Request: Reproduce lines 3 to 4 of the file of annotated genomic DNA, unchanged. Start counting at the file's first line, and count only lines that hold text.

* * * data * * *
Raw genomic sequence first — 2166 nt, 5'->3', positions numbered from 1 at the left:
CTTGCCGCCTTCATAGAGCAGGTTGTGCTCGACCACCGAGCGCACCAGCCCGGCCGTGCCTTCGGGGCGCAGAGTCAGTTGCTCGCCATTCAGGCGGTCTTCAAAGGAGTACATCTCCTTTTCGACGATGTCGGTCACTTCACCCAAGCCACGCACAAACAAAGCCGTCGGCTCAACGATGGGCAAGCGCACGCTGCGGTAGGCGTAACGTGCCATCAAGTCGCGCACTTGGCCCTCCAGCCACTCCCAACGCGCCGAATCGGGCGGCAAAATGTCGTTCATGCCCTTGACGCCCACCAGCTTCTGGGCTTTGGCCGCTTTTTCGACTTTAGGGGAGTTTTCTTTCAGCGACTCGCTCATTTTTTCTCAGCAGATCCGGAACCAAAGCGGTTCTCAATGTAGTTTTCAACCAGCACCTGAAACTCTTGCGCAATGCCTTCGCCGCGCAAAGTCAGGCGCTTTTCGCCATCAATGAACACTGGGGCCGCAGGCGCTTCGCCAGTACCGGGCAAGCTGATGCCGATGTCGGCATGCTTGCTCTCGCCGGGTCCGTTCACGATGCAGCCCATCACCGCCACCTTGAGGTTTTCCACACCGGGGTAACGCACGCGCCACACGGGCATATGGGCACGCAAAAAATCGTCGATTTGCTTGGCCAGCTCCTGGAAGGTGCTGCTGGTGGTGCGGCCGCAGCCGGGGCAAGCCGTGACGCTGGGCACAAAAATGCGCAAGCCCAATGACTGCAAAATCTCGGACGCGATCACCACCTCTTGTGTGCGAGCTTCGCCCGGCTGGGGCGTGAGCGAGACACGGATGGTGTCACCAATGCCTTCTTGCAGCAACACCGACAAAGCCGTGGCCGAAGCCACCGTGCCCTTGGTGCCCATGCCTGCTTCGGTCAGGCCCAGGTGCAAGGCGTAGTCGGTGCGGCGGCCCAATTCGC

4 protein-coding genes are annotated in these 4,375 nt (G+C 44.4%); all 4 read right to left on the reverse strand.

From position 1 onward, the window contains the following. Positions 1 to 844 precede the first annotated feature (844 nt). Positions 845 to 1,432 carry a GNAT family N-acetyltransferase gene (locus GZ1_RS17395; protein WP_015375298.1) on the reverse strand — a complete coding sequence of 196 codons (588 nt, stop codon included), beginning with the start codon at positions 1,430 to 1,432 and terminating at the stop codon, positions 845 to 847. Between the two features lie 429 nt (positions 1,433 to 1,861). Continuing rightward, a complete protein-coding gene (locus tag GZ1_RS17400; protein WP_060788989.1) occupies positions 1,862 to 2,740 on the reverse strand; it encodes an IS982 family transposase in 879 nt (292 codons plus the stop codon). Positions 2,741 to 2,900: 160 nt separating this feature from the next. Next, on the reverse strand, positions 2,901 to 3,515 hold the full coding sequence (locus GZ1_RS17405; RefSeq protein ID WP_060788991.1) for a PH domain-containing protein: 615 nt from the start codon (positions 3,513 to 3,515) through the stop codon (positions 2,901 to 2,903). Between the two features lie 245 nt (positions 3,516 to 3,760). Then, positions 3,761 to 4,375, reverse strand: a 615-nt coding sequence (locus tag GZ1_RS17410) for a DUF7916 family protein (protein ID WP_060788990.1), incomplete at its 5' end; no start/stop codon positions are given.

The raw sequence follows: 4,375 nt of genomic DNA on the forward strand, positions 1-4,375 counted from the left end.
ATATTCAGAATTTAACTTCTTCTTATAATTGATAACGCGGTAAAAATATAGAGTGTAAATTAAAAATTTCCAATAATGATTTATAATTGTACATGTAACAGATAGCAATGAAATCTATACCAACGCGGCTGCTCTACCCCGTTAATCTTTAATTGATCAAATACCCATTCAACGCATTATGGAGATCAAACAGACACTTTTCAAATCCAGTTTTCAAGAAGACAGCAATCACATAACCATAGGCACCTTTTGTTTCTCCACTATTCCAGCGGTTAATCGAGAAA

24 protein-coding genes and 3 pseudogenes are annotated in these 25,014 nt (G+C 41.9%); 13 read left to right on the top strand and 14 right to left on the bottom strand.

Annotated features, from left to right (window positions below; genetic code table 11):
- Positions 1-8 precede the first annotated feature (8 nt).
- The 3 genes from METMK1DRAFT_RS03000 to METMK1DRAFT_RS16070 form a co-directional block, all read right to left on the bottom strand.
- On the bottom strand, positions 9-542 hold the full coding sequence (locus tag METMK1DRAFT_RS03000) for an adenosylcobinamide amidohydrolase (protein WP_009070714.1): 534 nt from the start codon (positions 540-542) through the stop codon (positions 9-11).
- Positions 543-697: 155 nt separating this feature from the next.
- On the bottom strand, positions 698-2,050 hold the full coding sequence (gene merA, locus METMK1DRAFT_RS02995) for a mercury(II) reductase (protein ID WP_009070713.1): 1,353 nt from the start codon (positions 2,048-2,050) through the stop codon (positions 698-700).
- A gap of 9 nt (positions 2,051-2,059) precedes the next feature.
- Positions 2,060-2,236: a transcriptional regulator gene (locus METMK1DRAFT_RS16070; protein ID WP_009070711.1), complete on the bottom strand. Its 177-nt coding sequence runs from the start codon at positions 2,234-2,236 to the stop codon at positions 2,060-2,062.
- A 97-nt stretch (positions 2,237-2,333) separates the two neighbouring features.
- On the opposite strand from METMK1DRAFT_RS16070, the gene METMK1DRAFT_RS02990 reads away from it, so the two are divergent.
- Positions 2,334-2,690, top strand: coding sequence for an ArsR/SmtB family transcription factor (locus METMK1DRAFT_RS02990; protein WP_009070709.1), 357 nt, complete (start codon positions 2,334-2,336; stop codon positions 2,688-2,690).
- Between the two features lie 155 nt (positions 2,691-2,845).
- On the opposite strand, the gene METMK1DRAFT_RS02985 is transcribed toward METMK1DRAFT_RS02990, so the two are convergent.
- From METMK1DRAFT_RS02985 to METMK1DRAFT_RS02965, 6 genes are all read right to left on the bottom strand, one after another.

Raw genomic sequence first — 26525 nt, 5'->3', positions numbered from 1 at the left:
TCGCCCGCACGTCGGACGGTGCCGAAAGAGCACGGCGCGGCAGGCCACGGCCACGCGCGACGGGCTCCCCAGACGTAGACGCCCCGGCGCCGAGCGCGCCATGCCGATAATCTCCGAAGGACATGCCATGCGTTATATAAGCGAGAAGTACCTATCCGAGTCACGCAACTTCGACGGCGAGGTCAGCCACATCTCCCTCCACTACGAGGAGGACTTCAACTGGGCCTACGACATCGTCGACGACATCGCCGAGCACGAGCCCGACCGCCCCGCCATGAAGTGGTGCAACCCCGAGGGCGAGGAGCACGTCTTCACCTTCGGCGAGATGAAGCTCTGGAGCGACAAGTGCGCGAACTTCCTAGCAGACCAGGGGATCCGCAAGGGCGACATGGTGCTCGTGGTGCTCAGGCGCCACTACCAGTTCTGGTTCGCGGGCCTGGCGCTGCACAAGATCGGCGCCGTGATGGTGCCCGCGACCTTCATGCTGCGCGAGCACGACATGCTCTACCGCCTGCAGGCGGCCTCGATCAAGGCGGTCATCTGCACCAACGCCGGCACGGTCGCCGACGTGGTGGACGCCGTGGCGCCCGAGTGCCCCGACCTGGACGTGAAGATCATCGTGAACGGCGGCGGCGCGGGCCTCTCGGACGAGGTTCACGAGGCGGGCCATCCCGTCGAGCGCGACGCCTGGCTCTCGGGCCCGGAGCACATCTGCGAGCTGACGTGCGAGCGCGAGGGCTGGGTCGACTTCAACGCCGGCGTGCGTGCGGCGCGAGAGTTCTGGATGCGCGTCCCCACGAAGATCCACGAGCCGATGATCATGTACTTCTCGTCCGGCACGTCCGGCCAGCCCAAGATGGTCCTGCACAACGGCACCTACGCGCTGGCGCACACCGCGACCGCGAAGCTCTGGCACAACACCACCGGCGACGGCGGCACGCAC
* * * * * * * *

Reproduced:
4 protein-coding genes are annotated in these 4,375 nt (G+C 44.4%); all 4 read right to left on the reverse strand.

From position 1 onward, the window contains the following. Positions 1 to 844 precede the first annotated feature (844 nt). Positions 845 to 1,432 carry a GNAT family N-acetyltransferase gene (locus GZ1_RS17395; protein WP_015375298.1) on the reverse strand — a complete coding sequence of 196 codons (588 nt, stop codon included), beginning with the start codon at positions 1,430 to 1,432 and terminating at the stop codon, positions 845 to 847. Between the two features lie 429 nt (positions 1,433 to 1,861). Continuing rightward, a complete protein-coding gene (locus tag GZ1_RS17400; protein WP_060788989.1) occupies positions 1,862 to 2,740 on the reverse strand; it encodes an IS982 family transposase in 879 nt (292 codons plus the stop codon). Positions 2,741 to 2,900: 160 nt separating this feature from the next. Next, on the reverse strand, positions 2,901 to 3,515 hold the full coding sequence (locus GZ1_RS17405; RefSeq protein ID WP_060788991.1) for a PH domain-containing protein: 615 nt from the start codon (positions 3,513 to 3,515) through the stop codon (positions 2,901 to 2,903). Between the two features lie 245 nt (positions 3,516 to 3,760). Then, positions 3,761 to 4,375, reverse strand: a 615-nt coding sequence (locus tag GZ1_RS17410) for a DUF7916 family protein (protein ID WP_060788990.1), incomplete at its 5' end; no start/stop codon positions are given.